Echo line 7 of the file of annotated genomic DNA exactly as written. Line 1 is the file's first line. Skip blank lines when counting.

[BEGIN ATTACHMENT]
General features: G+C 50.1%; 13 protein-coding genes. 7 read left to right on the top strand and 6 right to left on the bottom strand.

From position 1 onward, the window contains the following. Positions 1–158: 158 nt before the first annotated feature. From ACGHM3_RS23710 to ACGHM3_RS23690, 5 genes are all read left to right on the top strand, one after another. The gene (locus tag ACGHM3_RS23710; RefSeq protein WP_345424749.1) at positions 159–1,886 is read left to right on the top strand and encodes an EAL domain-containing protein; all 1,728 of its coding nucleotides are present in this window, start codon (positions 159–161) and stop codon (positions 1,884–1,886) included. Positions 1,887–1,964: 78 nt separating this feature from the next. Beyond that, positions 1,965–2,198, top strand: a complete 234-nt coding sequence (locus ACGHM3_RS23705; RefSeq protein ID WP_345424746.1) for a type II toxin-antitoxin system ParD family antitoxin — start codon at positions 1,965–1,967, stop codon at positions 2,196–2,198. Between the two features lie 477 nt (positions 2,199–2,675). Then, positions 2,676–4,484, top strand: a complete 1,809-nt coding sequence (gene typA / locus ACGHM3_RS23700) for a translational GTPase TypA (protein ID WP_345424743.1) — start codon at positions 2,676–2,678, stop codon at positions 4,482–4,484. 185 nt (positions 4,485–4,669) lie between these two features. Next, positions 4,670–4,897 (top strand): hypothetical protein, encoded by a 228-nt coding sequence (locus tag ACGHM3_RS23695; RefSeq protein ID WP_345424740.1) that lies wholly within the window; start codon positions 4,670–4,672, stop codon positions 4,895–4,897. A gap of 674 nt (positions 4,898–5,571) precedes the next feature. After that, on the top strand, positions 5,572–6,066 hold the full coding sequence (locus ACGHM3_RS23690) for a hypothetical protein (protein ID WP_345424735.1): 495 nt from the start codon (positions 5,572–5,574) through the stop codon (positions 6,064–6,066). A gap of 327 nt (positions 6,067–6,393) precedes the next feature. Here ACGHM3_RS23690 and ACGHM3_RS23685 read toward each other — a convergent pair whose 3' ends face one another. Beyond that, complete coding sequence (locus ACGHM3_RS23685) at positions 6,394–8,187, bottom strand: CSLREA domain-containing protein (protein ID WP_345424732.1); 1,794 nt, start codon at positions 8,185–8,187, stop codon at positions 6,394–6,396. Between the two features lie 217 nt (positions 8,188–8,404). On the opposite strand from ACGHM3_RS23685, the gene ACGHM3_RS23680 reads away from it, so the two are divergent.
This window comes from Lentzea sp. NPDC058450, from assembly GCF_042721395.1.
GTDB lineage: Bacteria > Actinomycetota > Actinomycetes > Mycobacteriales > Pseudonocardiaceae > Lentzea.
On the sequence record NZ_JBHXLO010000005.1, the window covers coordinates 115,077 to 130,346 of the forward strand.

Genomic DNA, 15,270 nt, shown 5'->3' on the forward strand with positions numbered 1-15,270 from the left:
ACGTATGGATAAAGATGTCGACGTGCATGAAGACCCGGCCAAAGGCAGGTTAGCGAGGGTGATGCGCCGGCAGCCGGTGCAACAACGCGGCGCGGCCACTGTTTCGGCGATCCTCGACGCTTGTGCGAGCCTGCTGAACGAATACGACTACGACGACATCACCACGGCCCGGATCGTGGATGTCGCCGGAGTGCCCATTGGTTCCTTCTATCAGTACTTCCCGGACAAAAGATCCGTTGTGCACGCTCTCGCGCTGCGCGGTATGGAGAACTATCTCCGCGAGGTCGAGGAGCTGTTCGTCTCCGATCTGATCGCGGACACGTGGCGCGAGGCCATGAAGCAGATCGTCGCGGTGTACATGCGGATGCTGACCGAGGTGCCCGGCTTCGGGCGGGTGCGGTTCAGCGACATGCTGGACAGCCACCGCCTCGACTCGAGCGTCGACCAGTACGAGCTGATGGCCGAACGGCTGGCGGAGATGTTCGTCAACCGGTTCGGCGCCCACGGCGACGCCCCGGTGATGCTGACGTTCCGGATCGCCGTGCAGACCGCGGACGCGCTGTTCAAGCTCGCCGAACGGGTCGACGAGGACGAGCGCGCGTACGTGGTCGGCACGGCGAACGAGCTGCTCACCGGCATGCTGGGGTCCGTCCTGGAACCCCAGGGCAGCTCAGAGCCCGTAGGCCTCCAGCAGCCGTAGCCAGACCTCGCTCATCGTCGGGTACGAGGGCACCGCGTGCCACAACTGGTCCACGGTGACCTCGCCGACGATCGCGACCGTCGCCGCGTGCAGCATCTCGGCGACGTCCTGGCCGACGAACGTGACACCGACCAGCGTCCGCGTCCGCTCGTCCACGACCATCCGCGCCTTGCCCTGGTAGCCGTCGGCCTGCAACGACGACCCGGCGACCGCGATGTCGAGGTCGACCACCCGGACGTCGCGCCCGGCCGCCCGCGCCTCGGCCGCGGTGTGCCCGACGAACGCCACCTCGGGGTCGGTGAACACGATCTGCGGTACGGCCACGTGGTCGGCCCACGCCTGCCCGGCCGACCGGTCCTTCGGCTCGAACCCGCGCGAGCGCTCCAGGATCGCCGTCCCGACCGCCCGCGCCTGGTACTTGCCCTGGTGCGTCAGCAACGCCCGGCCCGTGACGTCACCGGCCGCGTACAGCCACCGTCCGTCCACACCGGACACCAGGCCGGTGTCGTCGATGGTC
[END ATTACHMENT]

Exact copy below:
ACGTATGGATAAAGATGTCGACGTGCATGAAGACCCGGCCAAAGGCAGGTTAGCGAGGGTGATGCGCCGGCAGCCGGTGCAACAACGCGGCGCGGCCACTGTTTCGGCGATCCTCGACGCTTGTGCGAGCCTGCTGAACGAATACGACTACGACGACATCACCACGGCCCGGATCGTGGATGTCGCCGGAGTGCCCATTGGTTCCTTCTATCAGTACTTCCCGGACAAAAGATCCGTTGTGCACGCTCTCGCGCTGCGCGGTATGGAGAACTATCTCCGCGAGGTCGAGGAGCTGTTCGTCTCCGATCTGATCGCGGACACGTGGCGCGAGGCCATGAAGCAGATCGTCGCGGTGTACATGCGGATGCTGACCGAGGTGCCCGGCTTCGGGCGGGTGCGGTTCAGCGACATGCTGGACAGCCACCGCCTCGACTCGAGCGTCGACCAGTACGAGCTGATGGCCGAACGGCTGGCGGAGATGTTCGTCAACCGGTTCGGCGCCCACGGCGACGCCCCGGTGATGCTGACGTTCCGGATCGCCGTGCAGACCGCGGACGCGCTGTTCAAGCTCGCCGAACGGGTCGACGAGGACGAGCGCGCGTACGTGGTCGGCACGGCGAACGAGCTGCTCACCGGCATGCTGGGGTCCGTCCTGGAACCCCAGGGCAGCTCAGAGCCCGTAGGCCTCCAGCAGCCGTAGCCAGACCTCGCTCATCGTCGGGTACGAGGGCACCGCGTGCCACAACTGGTCCACGGTGACCTCGCCGACGATCGCGACCGTCGCCGCGTGCAGCATCTCGGCGACGTCCTGGCCGACGAACGTGACACCGACCAGCGTCCGCGTCCGCTCGTCCACGACCATCCGCGCCTTGCCCTGGTAGCCGTCGGCCTGCAACGACGACCCGGCGACCGCGATGTCGAGGTCGACCACCCGGACGTCGCGCCCGGCCGCCCGCGCCTCGGCCGCGGTGTGCCCGACGAACGCCACCTCGGGGTCGGTGAACACGATCTGCGGTACGGCCACGTGGTCGGCCCACGCCTGCCCGGCCGACCGGTCCTTCGGCTCGAACCCGCGCGAGCGCTCCAGGATCGCCGTCCCGACCGCCCGCGCCTGGTACTTGCCCTGGTGCGTCAGCAACGCCCGGCCCGTGACGTCACCGGCCGCGTACAGCCACCGTCCGTCCACACCGGACACCAGGCCGGTGTCGTCGATGGTC